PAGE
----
Blink has named his boat for this new strip of land, he says. Sometimes at night, after work, he runs the boat in loops in the bay, almost hoping to run aground. It’s a way to see how the delta is growing. He grants names to the shoals he finds—Turtle Island, Manatee Island—to replace those that have disappeared.
But the gap also demonstrates the complex trade-offs that come with a free-flowing river. As it has grown, shoals have developed in the river’s main channel, which the Army Corps worries will block commercial navigation. The agency is planning to close this outlet with a rock sill. The CPRA is pushing for a design that will allow sediment to flow and land to accumulate.
Then there’s the fact that not every outlet is so productive. The Army Corps has found that a large crevasse that formed in Plaquemines Parish during a 1973 flood likely contributed to land loss over the next few decades, as the rush of water tore through precarious marsh. Lately, the crevasse has begun to build new marsh again, though not yet enough to replace what was lost. Despite its early success, the Caernarvon Diversion, too, appears to have eventually resulted in land loss—precipitously so after Hurricane Katrina.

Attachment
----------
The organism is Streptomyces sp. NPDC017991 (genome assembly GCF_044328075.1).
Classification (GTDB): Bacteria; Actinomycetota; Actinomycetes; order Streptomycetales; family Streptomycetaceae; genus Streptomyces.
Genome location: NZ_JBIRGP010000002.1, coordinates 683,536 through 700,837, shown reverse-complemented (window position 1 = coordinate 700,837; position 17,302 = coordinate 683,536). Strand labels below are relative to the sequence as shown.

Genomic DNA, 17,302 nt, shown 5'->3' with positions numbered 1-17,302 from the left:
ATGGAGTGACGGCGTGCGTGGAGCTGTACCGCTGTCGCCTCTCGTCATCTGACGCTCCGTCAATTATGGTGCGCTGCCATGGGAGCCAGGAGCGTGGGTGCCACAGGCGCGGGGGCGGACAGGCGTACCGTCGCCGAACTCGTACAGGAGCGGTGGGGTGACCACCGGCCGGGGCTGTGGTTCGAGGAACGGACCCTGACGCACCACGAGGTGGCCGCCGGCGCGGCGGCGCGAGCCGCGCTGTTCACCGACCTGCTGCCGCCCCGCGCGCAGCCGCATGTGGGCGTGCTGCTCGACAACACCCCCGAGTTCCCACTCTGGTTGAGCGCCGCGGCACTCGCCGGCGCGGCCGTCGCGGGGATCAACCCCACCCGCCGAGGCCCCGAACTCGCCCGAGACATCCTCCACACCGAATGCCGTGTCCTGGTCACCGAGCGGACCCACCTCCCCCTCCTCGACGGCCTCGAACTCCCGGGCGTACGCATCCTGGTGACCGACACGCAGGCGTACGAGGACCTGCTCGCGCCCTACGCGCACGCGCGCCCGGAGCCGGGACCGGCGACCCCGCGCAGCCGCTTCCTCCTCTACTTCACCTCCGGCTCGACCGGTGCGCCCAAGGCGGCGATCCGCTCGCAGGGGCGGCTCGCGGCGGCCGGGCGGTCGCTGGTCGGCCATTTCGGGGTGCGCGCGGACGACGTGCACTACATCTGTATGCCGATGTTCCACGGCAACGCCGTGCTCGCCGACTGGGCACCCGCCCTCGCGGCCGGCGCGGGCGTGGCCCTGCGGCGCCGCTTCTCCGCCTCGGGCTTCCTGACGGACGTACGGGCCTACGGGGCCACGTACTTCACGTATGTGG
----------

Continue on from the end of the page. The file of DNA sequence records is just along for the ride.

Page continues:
Nothing quite like the Mid-Barataria Diversion has been built before, and there is no experiment that can fully verify its effects, although the Army Corps has used computer models to predict its impacts. The models have produced rather underwhelming numbers. According to the environmental impact statement, if we do nothing, in 50 years—as far out as the Army Corps forecasts—we will lose 120,500 hectares of wetlands in the surrounding bay. If we build the diversion and it works as planned, we will lose 115,700 hectares. All this fight is over a mass of mud as big as two good-sized airports.
What hope is there for the delta, then? While we can’t remove the levees without condemning hundreds of thousands of people to flooding, we can at least build more diversions; the Mid-Barataria Diversion is the first—and largest—of 10 such structures that the CPRA hopes to build over the next decade.
Kolker points out, too, that this diversion should do better over its first three decades, when (according to the model) it will help build or retain a total of 12,000 hectares of marshland in Barataria Bay. The later decline is due to rising sea level. “So that’s what a lot of it depends on,” Kolker says. “We’ve got to get our act together with the climate, which is a big if.”